You can have it all …

depending upon your definition of all. 😉

Several years ago during introductions in the first session of my Art of Balance program, Marie introduced herself by saying, “I believe I can have it all, just not at exactly the same time.” Ask Marie what’s missing from her life and she’ll tell you she has everything she wants based on what’s most important to her at this time in her life.

You can have that too … if you’re willing to be brutally honest about what you most care about right now.

A Tale of Two Perspectives.

To Marie, having it all means balancing her most important priorities: successfully navigating her demanding management job, playing an active role in her 14-year-old son’s life, maintaining a healthy relationship with her husband and taking care of herself so she can do well at the rest of it!

What’s on the back burner? Significant time spent with friends, long quiet walks, and plenty of other things that will move up her priority list when her son heads off to college.

Does she ever get stressed or wish she had room for more? You bet! And that’s when she goes for a run or carves out fifteen minutes of reflection time for herself. Usually that does the trick, but if the feeling persists, it’s her sign that it might be time to recalibrate what having it all means.

Now meet Cynthia.

Her situation is similar to Marie’s. She runs the marketing department at a mid-sized company, has a nine-year old daughter and a thirteen year-old son, has been married for fifteen years, and is a runner. Spend fifteen minutes with her though and all you’ll hear is how much she can’t fit into her life. Island getaways. Forget about it. Curl up with a book on the weekend? Can’t even find time to read a magazine let alone a novel.

Sadly, she’s so busy looking forward to when she can have more of the things she wants in her life, she’s missing out on what’s there now.

She’s stuck in a perspective of scarcity, of it’s never enough.

New Year’s resolutions are lurking.

It’s tempting this time of year to make that list of … well, of everything. Next thing you know, you have a mile-long page that, if you pull it off, will lead you straight into the perfect life.

You’ll be buff from your five weekly trips to the gym and the healthy meals you’re whipping up daily with organic produce straight out of your garden. Your conversation will be the life of the party as you discuss the latest NY Times bestseller (fiction and non-fiction) and hold forth on the child prodigy cellist whose recording you’ve just finished listening to. You’ve taken up yoga, meditation, and your friends are amazed at how Buddha-like you’ve become. You stay in touch with all your friends from past and present but never scrimp on time with your children and partner. You travel, volunteer, and are on track for a big promotion.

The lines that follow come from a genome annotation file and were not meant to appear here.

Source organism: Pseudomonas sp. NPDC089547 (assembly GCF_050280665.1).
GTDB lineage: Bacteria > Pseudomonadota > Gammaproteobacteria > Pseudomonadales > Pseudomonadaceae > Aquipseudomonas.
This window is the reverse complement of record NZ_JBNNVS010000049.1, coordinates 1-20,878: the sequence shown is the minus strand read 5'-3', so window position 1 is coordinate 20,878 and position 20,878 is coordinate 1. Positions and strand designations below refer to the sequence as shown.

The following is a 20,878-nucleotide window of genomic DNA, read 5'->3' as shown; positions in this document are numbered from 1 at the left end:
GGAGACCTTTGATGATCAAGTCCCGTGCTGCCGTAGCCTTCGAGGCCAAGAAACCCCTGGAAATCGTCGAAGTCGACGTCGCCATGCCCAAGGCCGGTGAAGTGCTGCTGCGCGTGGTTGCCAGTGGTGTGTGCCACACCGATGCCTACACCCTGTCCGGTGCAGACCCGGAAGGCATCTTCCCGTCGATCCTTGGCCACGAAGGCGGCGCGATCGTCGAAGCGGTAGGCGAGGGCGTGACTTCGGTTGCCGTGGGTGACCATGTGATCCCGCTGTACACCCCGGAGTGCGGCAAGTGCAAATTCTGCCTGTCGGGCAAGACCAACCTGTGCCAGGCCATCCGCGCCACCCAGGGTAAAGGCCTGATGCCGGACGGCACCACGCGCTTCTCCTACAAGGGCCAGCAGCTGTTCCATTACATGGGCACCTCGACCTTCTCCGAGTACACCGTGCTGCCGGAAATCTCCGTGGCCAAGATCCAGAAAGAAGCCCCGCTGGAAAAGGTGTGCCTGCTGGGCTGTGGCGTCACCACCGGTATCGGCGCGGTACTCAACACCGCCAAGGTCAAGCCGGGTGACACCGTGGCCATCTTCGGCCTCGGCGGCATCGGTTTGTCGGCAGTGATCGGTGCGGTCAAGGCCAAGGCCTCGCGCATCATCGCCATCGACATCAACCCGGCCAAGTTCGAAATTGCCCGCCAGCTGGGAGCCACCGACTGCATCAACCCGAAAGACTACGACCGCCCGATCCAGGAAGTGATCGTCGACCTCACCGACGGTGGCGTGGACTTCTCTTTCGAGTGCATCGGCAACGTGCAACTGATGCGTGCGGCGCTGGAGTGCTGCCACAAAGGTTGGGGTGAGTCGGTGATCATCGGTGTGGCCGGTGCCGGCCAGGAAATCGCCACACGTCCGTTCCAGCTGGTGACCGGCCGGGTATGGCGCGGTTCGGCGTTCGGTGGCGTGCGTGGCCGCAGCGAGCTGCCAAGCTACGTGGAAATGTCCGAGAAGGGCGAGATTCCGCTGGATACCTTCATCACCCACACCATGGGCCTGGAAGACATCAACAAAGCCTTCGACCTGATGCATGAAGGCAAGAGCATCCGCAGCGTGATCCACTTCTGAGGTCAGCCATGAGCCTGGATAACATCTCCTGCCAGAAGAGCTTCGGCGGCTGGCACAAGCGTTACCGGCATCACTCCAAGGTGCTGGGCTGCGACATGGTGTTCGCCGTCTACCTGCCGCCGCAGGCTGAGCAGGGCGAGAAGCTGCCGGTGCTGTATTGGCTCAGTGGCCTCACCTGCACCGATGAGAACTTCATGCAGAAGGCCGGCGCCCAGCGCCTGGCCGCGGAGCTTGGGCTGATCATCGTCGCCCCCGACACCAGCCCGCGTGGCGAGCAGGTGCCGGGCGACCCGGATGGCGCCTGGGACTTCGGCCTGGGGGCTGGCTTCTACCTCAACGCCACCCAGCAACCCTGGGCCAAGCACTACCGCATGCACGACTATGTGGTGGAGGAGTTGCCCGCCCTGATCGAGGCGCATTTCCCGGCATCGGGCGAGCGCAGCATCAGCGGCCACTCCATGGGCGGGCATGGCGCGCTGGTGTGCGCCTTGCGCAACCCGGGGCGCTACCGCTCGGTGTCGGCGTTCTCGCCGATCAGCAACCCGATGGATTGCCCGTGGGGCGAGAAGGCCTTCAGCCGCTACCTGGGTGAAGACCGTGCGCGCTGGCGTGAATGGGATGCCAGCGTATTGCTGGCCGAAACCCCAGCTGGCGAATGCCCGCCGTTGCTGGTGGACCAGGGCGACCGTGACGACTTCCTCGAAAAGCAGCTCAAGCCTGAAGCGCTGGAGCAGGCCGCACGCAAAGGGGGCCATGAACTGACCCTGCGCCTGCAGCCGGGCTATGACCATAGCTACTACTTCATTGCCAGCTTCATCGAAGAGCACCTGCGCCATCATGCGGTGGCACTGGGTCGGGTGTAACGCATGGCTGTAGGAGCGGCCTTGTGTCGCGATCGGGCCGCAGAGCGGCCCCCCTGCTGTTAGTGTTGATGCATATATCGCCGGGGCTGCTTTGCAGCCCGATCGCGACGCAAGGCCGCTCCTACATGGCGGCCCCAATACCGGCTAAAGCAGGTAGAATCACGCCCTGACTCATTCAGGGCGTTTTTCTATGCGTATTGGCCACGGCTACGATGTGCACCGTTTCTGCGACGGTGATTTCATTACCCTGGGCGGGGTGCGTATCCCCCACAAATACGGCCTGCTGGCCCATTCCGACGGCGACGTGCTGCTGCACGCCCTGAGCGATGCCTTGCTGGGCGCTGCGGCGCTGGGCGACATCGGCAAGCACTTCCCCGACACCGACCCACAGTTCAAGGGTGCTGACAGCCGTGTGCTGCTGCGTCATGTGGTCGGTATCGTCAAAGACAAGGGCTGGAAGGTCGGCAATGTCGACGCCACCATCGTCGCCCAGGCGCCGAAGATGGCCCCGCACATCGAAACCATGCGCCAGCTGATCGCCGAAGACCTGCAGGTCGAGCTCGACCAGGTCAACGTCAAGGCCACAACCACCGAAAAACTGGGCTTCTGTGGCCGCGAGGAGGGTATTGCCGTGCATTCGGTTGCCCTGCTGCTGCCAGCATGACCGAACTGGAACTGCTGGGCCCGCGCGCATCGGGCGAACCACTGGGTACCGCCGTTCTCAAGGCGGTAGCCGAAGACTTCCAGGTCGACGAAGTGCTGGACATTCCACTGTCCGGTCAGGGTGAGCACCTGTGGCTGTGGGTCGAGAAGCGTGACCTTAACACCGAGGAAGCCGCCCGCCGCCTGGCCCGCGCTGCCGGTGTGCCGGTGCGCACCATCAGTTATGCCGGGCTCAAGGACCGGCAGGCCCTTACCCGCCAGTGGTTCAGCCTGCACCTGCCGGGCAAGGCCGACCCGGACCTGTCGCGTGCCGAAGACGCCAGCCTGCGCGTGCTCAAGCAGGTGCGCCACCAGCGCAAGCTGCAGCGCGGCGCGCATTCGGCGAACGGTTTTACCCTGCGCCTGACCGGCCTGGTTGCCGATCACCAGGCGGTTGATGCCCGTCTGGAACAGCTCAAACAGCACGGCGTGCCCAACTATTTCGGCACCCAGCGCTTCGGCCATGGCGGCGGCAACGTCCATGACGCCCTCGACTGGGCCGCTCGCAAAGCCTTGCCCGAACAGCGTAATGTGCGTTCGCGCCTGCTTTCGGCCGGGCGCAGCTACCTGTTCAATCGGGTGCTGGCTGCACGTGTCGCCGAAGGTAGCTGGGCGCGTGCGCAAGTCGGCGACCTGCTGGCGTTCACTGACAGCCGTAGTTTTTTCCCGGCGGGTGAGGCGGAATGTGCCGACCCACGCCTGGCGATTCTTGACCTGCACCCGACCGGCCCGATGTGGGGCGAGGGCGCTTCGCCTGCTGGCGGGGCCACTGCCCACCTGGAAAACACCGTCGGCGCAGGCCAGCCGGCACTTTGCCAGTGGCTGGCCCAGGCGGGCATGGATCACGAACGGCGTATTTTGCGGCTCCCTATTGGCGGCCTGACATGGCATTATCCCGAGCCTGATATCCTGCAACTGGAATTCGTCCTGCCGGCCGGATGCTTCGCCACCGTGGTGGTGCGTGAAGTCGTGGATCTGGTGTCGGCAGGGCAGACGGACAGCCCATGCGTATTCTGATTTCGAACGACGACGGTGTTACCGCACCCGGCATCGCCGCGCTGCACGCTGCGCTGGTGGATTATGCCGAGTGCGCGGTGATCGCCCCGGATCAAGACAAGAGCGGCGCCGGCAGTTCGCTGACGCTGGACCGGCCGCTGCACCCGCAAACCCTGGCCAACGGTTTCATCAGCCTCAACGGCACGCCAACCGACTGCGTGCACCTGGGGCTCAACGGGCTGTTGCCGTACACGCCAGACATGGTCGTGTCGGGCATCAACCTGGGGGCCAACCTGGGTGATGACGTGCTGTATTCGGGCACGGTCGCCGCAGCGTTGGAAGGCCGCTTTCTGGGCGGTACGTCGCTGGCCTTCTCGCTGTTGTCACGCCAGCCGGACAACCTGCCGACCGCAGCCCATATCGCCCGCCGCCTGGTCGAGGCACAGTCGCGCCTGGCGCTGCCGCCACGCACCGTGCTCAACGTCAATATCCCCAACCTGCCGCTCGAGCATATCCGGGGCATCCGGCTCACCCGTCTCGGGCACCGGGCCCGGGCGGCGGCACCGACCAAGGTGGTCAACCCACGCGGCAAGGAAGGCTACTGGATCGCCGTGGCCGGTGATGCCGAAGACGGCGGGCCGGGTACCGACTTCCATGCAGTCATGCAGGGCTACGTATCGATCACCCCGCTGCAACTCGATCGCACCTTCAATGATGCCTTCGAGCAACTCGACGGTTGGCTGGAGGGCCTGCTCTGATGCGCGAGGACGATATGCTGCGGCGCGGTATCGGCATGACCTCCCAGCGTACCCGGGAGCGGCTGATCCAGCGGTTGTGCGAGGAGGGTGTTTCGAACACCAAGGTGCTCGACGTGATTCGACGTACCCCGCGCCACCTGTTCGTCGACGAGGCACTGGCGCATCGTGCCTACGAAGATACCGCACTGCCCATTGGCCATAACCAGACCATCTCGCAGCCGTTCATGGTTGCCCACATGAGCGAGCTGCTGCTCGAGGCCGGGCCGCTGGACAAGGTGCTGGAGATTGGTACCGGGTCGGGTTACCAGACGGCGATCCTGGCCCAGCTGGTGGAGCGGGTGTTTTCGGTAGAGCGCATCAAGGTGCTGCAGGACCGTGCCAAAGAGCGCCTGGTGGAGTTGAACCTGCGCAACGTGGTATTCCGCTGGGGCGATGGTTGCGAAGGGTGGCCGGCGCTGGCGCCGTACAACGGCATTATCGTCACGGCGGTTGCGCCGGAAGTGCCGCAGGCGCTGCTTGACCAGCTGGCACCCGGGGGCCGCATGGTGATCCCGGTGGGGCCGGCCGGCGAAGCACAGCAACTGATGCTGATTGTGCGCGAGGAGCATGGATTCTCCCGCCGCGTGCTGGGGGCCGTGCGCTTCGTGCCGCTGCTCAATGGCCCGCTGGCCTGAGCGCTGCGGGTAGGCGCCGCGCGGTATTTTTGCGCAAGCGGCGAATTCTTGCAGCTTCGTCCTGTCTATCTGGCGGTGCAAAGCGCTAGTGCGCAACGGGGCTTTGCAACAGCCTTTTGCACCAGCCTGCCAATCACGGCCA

In other words, you have it all ;-).

Or you would if 99% if those New Year’s resolutions weren’t going to bite the dust by January 10th.

Dump the resolutions and focus on what works for your life.

Get clear on what’s most important … now. Frustration comes from wanting everything because you’ve set yourself up for the impossible. Identify the 5 or 6 things that are the absolutely, no-kidding, this is what matters most to me and write them down. If you’re having a hard time choosing, consider what you will most regret missing when you look back in five years.

Clear out the energy drainers. There’s time and there’s energy. While you don’t control the pace at which time moves, you are in charge of your energy output. Where is your energy leaking out? Clutter, friends who suck the life out of you (frenemies), and anything on the “should, but I don’t want to” list are examples of things that create a steady drip of energy leaving you less for what matters.

Make room for more with “good enough”. For years my client Jenny was wedded to the belief that she had to be the top performer in her department. When she finally wrote down the cost of her outstanding performance reviews – regular, last-minute cancellations with friends she claimed were important, an extra thirty pounds, and no progress towards creating the personal life she wanted, she decided above average was more than good enough.

Choose a new perspective. Despite almost identical circumstances, Marie and Cynthia experience life in radically different ways. Same details, opposite attitudes and thus each create a different reality. How do you view your life? Take the time to decide what mindset you want to hold. It matters. A lot.

Fill up your life with what you most care about and you’ll have it all!

“Most of the shadows of this life are caused by our standing in our own sunshine.” ~ Ralph Waldo Emerson


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